The Newspaper Bailout

I don’t think anyone would deny that good journalism is both disciplined and increasingly not the domain of newspapers and broadcast media, but I find it interesting that the President would specifically latch on to the notion of a newspaper bailout by the Federal government as a potentially necessary step to combat the blogosphere.

“I am concerned that if the direction of the news is all blogosphere, all opinions, with no serious fact-checking, no serious attempts to put stories in context, that what you will end up getting is people shouting at each other across the void but not a lot of mutual understanding,” he said.

[From Obama open to newspaper bailout bill – The Hill’s Blog Briefing Room]

If one is going to use fact checking and story context as the criteria for determining good journalism, then the traditional print and broadcast media are culpable.

Let’s start with what brought down Dan Rather, the fake Bush national guard stories (which were of course exposed by a blog) and move on to the impressively expanding NY Times corrections page, which featured perhaps the most ironic mother of all corrections, the Walter Cronkite obituary, but I thought the Charlton Heston obituary was even more noteworthy because the NY Times managed to not only get a raft of meaningful details wrong but also Heston’s name and age.

The supposedly platinum standard for journalism, the NY Times, which is subject to a growing number of blogs that track their errors, and I don’t hear the President complaining about the most linked to content in the NYTimes, the op-ed pages which feature the chronically error filled Krugman and Dowd columns… all opinion, intensely partisan opinion.

I could also go on and on about how editors at major newspapers tweak headlines and selectively edit stories to give them the inappropriate or partisan context, something the President himself acknowledged but pointed to only in reference to blogs. Take,. for example, the SF Chronicle’s coverage of the Mayo Clinic’s statements on President Obama’s healthcare bill, which the Chronicle used one quote praising a change in the Medicare payment policy as a proxy for overarching endorsement of the President’s plans, completely omitting the first half of the statement that said the proposals “failed to help create higher-quality, more affordable health care for patients, in fact it will do the opposite”.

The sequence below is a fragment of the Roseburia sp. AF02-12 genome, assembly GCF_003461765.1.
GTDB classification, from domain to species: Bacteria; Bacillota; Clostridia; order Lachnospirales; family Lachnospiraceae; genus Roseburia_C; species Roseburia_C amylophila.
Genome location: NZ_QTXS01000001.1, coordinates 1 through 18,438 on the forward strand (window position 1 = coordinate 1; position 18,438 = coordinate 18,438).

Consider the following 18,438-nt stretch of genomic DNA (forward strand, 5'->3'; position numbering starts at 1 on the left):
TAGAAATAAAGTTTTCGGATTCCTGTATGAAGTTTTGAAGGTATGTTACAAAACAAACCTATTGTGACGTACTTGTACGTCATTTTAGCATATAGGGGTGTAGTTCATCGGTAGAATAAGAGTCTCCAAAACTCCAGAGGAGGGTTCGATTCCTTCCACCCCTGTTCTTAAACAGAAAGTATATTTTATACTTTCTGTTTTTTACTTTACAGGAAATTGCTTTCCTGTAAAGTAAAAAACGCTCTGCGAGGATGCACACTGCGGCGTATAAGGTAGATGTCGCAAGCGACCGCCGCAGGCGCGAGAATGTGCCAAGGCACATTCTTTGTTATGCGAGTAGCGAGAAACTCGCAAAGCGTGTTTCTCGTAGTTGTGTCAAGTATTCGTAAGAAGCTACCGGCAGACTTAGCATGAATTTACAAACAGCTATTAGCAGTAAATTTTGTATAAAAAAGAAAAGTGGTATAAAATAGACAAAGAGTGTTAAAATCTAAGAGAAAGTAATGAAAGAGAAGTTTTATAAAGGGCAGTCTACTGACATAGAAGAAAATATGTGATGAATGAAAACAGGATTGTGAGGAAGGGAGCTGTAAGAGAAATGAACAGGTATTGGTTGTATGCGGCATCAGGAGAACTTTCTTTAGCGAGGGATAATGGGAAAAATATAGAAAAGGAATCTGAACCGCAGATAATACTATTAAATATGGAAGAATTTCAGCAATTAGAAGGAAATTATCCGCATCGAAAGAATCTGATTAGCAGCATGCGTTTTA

When I emailed Ms. Lochhead about this she responded (promptly I should add) that “the dual Mayo references were thought to be confusing so the first was omitted. I agree this is misleading and I’m trying to get it fixed”. As of today that article has not been edited to reflect the entirety of the Mayo Clinic statement on the healthcare reform proposals.

In the final analysis I fail to see how the Federal government extending anything that could be construed as a bailout to newspaper companies could be considered appropriate or ethical. An independent media is certainly not ensured when the Federal government rescues media companies that are failing because of changes in consumer behavior and perhaps equally because of dismay and disgust at the partisan bias that newspapers and news magazines have displayed (I mean really, how many Time magazine covers featuring President Obama will they publish… I thought only Oprah Magazine could be counted on for such predictable covers?).

UPDATE: Today I learned that the Washington Post, the President’s hometown newspaper, ran 960 corrections in 2008 and still has a backlog of “hundreds, some dating to 2004” in the queue… so much for the President’s claim that only the blogosphere lacks “serious fact checking”.

NYTimes Reader

The NYTimes Reader is available for the Mac.

Great but I don’t get this entire initiative at any level. They position it as a way to enhance the reader experience but from my perspective it appears to be nothing more than a vehicle through which they can control access and charge a monthly fee.

Has a web-based experience been an obstacle for accessing NYTimes content? No, if anything the primary obstacles for the NYTimes have been self-imposed, their pay-wall and the now defunct Times Select program. The Times Reader is a technology exercise that reflects the NYTimes persistent view that people should have to pay for NYTimes content, in the face of declining subscription readership and overwhelming trend data to the contrary in the broader newspaper industry.

A lot of commenters are up in arms about the NYTimes use of Silverlight for the Mac version. This is something that the chattering classes will be up in arms about but the broader market will skip over, besides, Silverlight is actually pretty cool. The Mac community is interesting in this regard, we tend to value competition except when it comes from Microsoft, or put another way, would the Mac space really be better off if only Adobe were providing this essential technology? Would Adobe have open sourced Flash were it not for Microsoft?

This initiative will ultimately fail for the following reasons:

1) it’s something they have to maintain and enhance, e.g. lack of copy-and-paste.

2) they will have to incur a support cost associated with downloadable products, both in the customer acquisition phase and on an ongoing basis

3) the monthly subscription model is self-limiting in the long run because it limits your options on other platforms, such as mobile.

4) doesn’t do anything for you in your SEO efforts and monetization through search traffic